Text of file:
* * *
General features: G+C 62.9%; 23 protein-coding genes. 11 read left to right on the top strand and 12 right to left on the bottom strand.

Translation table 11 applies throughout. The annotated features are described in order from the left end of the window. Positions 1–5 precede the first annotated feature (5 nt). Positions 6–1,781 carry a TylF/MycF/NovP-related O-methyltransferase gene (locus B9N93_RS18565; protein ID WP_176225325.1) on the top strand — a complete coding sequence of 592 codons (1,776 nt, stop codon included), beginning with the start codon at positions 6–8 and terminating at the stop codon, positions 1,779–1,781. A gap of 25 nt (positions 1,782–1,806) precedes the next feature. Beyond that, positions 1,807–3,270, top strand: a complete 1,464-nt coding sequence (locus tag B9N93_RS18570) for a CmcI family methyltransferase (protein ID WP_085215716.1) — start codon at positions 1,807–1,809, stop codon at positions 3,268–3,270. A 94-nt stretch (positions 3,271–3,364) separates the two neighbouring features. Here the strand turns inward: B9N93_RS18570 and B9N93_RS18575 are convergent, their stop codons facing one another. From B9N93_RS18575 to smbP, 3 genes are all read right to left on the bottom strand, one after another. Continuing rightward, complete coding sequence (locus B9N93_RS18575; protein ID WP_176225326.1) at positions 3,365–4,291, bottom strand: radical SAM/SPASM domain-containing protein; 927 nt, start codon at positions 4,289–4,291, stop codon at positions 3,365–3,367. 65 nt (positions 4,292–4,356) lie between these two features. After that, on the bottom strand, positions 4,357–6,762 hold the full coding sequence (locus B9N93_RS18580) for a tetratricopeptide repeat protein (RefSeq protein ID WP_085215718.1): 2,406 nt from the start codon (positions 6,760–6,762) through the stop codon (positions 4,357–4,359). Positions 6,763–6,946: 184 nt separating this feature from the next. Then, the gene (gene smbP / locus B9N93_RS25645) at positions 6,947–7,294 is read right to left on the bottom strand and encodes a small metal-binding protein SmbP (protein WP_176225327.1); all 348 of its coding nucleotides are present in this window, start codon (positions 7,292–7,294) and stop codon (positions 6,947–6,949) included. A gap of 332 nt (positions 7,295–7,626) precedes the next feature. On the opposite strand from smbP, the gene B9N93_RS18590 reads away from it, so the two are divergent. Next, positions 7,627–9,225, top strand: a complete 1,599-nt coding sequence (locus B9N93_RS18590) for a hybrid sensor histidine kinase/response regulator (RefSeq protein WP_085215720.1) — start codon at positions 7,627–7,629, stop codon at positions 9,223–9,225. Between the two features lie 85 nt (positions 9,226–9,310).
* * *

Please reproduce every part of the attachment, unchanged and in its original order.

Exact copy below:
General features: G+C 62.9%; 23 protein-coding genes. 11 read left to right on the top strand and 12 right to left on the bottom strand.

Translation table 11 applies throughout. The annotated features are described in order from the left end of the window. Positions 1–5 precede the first annotated feature (5 nt). Positions 6–1,781 carry a TylF/MycF/NovP-related O-methyltransferase gene (locus B9N93_RS18565; protein ID WP_176225325.1) on the top strand — a complete coding sequence of 592 codons (1,776 nt, stop codon included), beginning with the start codon at positions 6–8 and terminating at the stop codon, positions 1,779–1,781. A gap of 25 nt (positions 1,782–1,806) precedes the next feature. Beyond that, positions 1,807–3,270, top strand: a complete 1,464-nt coding sequence (locus tag B9N93_RS18570) for a CmcI family methyltransferase (protein ID WP_085215716.1) — start codon at positions 1,807–1,809, stop codon at positions 3,268–3,270. A 94-nt stretch (positions 3,271–3,364) separates the two neighbouring features. Here the strand turns inward: B9N93_RS18570 and B9N93_RS18575 are convergent, their stop codons facing one another. From B9N93_RS18575 to smbP, 3 genes are all read right to left on the bottom strand, one after another. Continuing rightward, complete coding sequence (locus B9N93_RS18575; protein ID WP_176225326.1) at positions 3,365–4,291, bottom strand: radical SAM/SPASM domain-containing protein; 927 nt, start codon at positions 4,289–4,291, stop codon at positions 3,365–3,367. 65 nt (positions 4,292–4,356) lie between these two features. After that, on the bottom strand, positions 4,357–6,762 hold the full coding sequence (locus B9N93_RS18580) for a tetratricopeptide repeat protein (RefSeq protein ID WP_085215718.1): 2,406 nt from the start codon (positions 6,760–6,762) through the stop codon (positions 4,357–4,359). Positions 6,763–6,946: 184 nt separating this feature from the next. Then, the gene (gene smbP / locus B9N93_RS25645) at positions 6,947–7,294 is read right to left on the bottom strand and encodes a small metal-binding protein SmbP (protein WP_176225327.1); all 348 of its coding nucleotides are present in this window, start codon (positions 7,292–7,294) and stop codon (positions 6,947–6,949) included. A gap of 332 nt (positions 7,295–7,626) precedes the next feature. On the opposite strand from smbP, the gene B9N93_RS18590 reads away from it, so the two are divergent. Next, positions 7,627–9,225, top strand: a complete 1,599-nt coding sequence (locus B9N93_RS18590) for a hybrid sensor histidine kinase/response regulator (RefSeq protein WP_085215720.1) — start codon at positions 7,627–7,629, stop codon at positions 9,223–9,225. Between the two features lie 85 nt (positions 9,226–9,310).